Community//

Women of the C-Suite: “Listen to your team and really involve them in the business,” With UMC’s Sylvia George

As a part of my series about strong female leaders, I had the pleasure of interviewing Sylvia George. Sylvia was appointed as General Manager of UMC — Urban Movie Channel in March of 2018. Prior to that she was the Company’s first Chief Marketing Officer from January 2017 to March 2018 after serving as President, US […]


As a part of my series about strong female leaders, I had the pleasure of interviewing Sylvia George. Sylvia was appointed as General Manager of UMC — Urban Movie Channel in March of 2018. Prior to that she was the Company’s first Chief Marketing Officer from January 2017 to March 2018 after serving as President, US managing North American distribution for four years and spearheading the integration of Acorn Media and Image Entertainment, which were acquired by the Company in October 2012. Before this integration, Ms. George served as Vice President of Sales & Marketing for Acorn Media after progressing from her first role with Acorn as Marketing Manager in 1999. During this time, Ms. George helped to build Acorn’s brand profile as the “chief curator of the best Brit TV” (TIME magazine) and grew the brand’s footprint across retail while developing a growing business in the digital home video market. Ms. George came to Acorn from technology sector company Icarus Corporation where she advanced from product marketing to managing sales and marketing efforts for Latin American markets.


Thank you so much for doing this with us! Can you tell us a story about what brought you to this specific career path?

Even though my story dates me back to the stone age, it speaks to how I moved into entertainment. Way back when there was a tech boom in the early days of companies like Amazon and Google, jobs in high-tech companies were everywhere so as a liberal arts major, I found myself starting my professional life in that sector marketing a very technical product line. It was a great company, but I wasn’t really passionate about what I was marketing. A couple of years later, the tech bubble burst and high-tech companies were going through a major market correction. My company was suddenly very challenged, so I started looking for something else. I soon found a small, east coast media company that was distributing interesting, high-quality documentary and drama content. Despite having no media experience, I really wanted the position, so I interviewed and actually got the job. The only drawback was that I’d be making less than 50% of what I was currently making in the tech sector. I didn’t have to think about it too long. I took the job and was much happier. In the end, the investment in finding a job I enjoyed paid off both in happiness and compensation and set the stage for a long career in the media industry.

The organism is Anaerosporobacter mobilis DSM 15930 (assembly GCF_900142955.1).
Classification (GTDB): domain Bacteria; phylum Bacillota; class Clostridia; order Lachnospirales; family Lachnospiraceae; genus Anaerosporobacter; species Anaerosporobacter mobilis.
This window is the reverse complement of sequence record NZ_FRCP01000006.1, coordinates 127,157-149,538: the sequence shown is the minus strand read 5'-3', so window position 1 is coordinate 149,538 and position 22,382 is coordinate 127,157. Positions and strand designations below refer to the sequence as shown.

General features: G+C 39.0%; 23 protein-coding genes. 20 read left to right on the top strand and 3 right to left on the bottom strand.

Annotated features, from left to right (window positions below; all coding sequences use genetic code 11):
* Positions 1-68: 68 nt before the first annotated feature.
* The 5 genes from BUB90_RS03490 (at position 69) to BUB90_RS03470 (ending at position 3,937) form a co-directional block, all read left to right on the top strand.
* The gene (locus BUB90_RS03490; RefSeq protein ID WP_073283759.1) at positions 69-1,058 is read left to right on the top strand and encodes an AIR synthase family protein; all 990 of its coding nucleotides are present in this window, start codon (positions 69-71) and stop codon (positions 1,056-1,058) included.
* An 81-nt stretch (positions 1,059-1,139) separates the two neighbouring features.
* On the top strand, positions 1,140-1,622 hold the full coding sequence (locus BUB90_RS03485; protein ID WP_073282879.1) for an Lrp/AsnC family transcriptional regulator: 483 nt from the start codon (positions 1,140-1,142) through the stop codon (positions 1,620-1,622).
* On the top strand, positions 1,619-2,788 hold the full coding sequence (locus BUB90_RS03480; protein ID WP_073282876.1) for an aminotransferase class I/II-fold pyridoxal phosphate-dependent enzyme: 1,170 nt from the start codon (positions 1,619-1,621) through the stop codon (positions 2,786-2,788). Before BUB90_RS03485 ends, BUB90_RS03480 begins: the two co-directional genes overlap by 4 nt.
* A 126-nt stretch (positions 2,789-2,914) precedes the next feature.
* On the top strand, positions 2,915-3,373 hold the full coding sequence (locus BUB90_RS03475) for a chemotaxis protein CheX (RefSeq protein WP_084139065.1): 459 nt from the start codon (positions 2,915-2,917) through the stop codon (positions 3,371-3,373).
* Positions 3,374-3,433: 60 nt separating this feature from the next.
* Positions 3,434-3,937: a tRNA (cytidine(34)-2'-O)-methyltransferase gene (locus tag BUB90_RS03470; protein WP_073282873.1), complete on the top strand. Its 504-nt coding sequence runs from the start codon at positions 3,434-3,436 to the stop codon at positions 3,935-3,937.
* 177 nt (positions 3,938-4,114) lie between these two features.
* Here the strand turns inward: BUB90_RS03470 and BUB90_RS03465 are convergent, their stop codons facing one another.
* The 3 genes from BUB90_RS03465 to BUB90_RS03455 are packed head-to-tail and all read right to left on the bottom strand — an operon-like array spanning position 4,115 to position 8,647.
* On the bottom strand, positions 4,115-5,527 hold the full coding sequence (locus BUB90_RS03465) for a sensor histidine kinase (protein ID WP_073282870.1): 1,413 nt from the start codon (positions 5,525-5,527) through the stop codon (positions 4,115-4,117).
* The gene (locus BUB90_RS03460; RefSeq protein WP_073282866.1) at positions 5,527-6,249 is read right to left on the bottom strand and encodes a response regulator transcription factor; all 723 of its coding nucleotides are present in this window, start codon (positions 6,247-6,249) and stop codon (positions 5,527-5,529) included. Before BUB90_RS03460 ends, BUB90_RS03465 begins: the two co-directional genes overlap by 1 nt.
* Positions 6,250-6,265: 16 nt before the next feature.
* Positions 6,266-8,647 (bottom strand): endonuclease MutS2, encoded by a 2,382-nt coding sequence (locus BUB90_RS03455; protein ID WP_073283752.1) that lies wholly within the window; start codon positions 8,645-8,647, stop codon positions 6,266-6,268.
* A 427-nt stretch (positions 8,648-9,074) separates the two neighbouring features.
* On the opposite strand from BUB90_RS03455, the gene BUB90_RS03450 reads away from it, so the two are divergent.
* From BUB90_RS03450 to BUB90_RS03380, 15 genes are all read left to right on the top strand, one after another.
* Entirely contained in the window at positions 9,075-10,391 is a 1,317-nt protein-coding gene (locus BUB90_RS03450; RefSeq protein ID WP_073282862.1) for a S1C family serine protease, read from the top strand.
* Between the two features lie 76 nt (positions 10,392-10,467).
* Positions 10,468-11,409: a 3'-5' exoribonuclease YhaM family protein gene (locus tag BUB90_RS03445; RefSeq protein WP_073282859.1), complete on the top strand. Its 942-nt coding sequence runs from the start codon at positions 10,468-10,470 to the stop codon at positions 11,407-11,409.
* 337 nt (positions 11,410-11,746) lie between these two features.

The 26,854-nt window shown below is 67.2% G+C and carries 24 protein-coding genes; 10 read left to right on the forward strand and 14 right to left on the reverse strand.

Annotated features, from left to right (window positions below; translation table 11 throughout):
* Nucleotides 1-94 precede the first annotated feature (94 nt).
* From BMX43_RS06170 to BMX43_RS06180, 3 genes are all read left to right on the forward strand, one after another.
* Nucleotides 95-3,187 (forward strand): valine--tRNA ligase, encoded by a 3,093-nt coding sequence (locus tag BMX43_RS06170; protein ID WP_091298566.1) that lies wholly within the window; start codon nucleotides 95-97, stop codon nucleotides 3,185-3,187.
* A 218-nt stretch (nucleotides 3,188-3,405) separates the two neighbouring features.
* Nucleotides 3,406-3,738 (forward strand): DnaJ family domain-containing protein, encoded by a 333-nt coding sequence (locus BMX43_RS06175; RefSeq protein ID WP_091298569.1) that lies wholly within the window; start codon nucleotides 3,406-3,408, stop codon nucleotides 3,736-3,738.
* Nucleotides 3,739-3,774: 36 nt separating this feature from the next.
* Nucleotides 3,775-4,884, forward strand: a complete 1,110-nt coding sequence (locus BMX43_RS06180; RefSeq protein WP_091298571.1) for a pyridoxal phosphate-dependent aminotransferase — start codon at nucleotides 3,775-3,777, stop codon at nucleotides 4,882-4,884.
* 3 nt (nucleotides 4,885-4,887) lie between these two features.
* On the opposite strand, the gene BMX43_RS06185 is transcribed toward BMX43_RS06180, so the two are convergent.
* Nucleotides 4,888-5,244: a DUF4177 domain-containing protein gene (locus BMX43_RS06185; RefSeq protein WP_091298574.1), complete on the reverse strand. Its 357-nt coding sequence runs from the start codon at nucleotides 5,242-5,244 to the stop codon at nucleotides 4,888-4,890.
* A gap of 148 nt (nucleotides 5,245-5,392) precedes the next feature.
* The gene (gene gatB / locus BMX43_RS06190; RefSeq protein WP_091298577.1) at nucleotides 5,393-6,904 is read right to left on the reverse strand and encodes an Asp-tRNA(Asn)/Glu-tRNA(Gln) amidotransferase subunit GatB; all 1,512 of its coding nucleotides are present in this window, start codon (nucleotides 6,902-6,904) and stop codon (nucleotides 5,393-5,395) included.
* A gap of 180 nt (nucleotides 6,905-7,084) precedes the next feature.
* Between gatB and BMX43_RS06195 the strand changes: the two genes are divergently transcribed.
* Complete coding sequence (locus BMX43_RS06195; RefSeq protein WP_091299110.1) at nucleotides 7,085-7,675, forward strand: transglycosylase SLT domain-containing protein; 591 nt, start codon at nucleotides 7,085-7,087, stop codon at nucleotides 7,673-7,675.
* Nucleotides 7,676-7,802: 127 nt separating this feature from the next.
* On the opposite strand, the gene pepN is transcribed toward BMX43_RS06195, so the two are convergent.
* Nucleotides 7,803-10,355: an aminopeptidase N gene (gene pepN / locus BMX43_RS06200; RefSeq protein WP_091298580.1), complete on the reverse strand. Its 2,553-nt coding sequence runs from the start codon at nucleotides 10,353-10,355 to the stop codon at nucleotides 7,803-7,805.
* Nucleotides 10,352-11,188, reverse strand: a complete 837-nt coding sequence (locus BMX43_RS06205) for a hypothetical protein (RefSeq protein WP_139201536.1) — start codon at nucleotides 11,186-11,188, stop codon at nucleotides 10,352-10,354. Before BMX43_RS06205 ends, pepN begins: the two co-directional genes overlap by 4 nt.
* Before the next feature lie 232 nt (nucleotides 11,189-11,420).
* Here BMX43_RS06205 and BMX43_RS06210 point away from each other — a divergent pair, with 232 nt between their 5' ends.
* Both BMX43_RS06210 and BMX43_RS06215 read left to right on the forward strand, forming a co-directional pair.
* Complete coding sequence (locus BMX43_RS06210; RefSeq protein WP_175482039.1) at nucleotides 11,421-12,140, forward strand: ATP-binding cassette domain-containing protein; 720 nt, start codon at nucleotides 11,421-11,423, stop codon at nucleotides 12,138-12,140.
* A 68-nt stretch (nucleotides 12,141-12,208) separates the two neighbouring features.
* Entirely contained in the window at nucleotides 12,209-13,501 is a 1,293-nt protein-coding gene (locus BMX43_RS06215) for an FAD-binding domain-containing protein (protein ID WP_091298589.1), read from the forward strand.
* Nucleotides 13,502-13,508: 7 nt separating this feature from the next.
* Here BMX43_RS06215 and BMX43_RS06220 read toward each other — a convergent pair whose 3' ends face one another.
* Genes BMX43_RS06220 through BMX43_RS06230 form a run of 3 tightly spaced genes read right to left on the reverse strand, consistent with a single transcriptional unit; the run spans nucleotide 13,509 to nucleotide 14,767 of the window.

Can you share the most interesting story that happened to you since you began leading your company?

There was a lot of change in my group when I came on board and a lot of uncertainty about the direction of the business. That’s a tricky time as it can be easy for a team to get caught up in conjecture about the organization and concerns about what’s going to happen to them. That behavior is totally normal and expected, but it can be distracting if a team isn’t immediately focused around a goal. So rather than keeping the team out of the loop on business strategy, we started to integrate the team into key decisions from the content we’re producing and acquiring to how we’re marketing the brand to product development initiatives. That immediately focused the team and removed a lot of uncertainty. We were all in the trenches together and on the same page on what we needed to do to make the business successful. Thanks to that unified, integrated approach we were able to growth the business 100% over the next twelve months.

Can you share a story about the funniest mistake you made when you were first starting? Can you tell us what lesson you learned from that?

I’m sure there have been a number of mistakes but the funniest thing about my job is how much my younger team is constantly teaching me about what’s hip and happening in the world. I came from a very different division in the organization that catered to an older audience and now I’m running a digital channel that caters to a much younger, savvy, heavily mobile audience. I’m constantly having to say, “translation please?” when there’s a new term I haven’t heard before. It’s often funny and always fascinating and rewarding to learn from my much hipper team.

What do you think makes your company stand out? Can you share a story?

Our organization is focused on fundamentals from presenting quality content for passionate audiences to developing a dynamic and fulfilled team to focusing on profitability while reinvesting in growth. In the media industry, there are lot of big shiny new ventures on the rise all the time. They explode on the horizon and burn out fast because they don’t focus on those key fundamentals.

Are you working on any exciting new projects now? How do you think that will help people?

We’re working on producing some amazing original content form addictive dramas to thrillers to inspiring docu-series and entertaining reality TV. We’re here to give our audience an entertaining escape through content that is created just for them.

What advice would you give to other female leaders to help their team to thrive?

Listen to your team and really involve them in the business. Some of the best decisions we’ve made this past year came from input from the team.

What advice would you give to other female leaders about the best way to manage a large team?

Prioritize. Focus on daily goals that support longer term goals and stay focused on what you must do to achieve those goals every day. That will naturally dictate the direction the team has to go in and the direction for specific team members that can help achieve the larger group goals.